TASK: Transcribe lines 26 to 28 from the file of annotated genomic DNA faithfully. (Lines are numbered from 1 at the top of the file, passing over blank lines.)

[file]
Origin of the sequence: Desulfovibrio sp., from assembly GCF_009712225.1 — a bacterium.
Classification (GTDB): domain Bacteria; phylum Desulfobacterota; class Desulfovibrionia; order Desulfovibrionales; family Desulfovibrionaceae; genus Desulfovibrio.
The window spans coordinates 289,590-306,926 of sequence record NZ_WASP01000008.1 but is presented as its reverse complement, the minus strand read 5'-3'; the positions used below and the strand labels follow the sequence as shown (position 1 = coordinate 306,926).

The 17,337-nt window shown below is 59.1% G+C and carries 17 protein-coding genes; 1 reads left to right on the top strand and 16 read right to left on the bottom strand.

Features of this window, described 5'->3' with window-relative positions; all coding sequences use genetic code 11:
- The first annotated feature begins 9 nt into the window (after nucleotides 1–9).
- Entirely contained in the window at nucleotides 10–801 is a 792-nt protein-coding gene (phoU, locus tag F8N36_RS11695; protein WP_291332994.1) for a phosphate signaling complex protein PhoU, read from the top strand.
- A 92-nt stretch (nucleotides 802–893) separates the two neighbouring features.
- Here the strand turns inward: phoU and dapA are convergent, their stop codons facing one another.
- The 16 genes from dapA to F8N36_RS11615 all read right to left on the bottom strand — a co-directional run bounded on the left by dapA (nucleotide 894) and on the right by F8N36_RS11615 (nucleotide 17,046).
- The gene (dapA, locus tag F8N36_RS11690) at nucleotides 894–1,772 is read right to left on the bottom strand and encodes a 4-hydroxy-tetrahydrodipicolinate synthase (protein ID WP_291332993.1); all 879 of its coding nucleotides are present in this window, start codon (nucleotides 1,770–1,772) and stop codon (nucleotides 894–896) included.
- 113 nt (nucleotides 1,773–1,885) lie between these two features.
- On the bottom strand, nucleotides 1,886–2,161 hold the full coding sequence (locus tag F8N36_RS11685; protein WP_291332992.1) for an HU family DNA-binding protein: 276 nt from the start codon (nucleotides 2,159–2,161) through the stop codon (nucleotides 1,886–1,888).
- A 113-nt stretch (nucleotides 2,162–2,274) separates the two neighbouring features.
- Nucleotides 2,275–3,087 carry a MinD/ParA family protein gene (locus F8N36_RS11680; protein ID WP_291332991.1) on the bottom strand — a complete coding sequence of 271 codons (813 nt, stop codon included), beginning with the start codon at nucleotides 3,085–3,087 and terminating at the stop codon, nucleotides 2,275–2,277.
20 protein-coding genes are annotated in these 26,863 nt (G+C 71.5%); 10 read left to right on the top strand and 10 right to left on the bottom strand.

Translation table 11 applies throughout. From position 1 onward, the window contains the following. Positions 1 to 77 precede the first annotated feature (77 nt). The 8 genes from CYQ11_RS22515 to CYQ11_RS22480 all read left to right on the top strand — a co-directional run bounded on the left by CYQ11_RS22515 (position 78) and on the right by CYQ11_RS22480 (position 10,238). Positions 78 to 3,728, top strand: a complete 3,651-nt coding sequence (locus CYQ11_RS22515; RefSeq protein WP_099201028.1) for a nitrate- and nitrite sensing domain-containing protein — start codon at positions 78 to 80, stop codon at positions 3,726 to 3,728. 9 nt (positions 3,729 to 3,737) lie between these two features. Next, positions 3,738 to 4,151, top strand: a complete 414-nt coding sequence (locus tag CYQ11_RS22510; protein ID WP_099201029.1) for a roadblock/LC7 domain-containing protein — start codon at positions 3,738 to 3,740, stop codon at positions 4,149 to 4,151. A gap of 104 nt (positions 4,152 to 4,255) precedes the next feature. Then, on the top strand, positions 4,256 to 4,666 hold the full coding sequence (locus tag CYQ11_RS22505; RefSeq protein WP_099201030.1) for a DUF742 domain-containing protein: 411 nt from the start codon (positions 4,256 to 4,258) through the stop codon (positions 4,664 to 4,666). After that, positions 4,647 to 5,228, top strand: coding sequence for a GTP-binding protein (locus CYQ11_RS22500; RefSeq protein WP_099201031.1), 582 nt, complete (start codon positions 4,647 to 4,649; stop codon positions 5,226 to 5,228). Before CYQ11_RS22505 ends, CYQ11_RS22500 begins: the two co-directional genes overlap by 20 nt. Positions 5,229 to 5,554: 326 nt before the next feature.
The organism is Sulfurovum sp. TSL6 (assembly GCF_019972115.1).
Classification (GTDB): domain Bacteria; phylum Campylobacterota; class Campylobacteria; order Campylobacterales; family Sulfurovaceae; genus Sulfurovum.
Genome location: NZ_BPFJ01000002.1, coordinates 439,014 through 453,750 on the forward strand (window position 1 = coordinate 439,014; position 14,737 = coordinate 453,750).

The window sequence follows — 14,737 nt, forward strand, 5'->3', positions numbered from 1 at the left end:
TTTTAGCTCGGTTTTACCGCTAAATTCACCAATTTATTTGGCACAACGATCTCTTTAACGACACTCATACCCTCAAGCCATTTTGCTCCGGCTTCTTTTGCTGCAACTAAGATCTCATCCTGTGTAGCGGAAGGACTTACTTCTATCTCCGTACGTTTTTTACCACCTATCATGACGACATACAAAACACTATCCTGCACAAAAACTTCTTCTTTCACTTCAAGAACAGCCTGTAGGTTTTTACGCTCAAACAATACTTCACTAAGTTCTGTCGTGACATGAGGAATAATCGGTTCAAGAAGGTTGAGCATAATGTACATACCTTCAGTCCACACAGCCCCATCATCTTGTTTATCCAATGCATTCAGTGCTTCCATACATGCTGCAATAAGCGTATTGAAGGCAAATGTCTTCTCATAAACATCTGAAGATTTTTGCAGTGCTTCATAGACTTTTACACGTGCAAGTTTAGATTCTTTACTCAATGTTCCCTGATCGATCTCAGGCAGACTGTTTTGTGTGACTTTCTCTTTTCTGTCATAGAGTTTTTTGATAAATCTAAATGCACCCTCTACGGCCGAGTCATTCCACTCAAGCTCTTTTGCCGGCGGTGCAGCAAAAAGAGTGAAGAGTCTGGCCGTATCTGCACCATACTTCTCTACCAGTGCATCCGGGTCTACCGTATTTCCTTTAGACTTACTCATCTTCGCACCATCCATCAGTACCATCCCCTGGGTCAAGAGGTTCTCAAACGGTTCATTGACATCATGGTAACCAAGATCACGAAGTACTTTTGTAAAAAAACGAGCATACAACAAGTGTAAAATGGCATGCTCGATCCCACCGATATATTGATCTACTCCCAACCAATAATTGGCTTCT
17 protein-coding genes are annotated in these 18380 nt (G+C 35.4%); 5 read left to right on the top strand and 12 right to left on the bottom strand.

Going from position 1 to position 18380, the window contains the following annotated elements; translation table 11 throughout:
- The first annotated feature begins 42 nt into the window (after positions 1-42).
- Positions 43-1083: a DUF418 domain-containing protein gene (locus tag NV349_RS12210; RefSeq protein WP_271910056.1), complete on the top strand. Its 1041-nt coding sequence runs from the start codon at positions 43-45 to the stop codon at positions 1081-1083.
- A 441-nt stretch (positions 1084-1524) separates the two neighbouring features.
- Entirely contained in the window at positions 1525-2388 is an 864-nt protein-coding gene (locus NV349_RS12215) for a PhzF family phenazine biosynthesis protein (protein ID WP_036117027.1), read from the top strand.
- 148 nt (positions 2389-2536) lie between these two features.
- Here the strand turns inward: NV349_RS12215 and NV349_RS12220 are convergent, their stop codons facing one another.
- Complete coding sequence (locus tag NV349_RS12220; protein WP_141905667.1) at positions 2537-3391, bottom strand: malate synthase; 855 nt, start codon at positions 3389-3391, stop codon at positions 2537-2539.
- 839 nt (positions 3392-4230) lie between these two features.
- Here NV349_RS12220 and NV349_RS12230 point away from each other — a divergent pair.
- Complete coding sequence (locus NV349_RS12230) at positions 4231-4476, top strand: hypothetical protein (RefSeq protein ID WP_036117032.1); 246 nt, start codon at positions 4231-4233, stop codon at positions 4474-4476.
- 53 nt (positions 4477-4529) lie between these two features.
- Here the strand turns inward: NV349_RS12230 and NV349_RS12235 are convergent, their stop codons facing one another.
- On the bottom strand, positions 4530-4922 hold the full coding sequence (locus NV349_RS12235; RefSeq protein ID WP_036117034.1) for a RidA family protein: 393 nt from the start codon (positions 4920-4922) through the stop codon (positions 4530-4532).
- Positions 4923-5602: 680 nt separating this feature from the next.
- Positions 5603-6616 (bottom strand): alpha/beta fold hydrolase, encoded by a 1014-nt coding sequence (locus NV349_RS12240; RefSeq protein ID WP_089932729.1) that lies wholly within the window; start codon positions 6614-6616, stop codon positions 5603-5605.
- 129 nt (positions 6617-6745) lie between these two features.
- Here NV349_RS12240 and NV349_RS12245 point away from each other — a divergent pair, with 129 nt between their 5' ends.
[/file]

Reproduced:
- Positions 43-1083: a DUF418 domain-containing protein gene (locus tag NV349_RS12210; RefSeq protein WP_271910056.1), complete on the top strand. Its 1041-nt coding sequence runs from the start codon at positions 43-45 to the stop codon at positions 1081-1083.
- A 441-nt stretch (positions 1084-1524) separates the two neighbouring features.
- Entirely contained in the window at positions 1525-2388 is an 864-nt protein-coding gene (locus NV349_RS12215) for a PhzF family phenazine biosynthesis protein (protein ID WP_036117027.1), read from the top strand.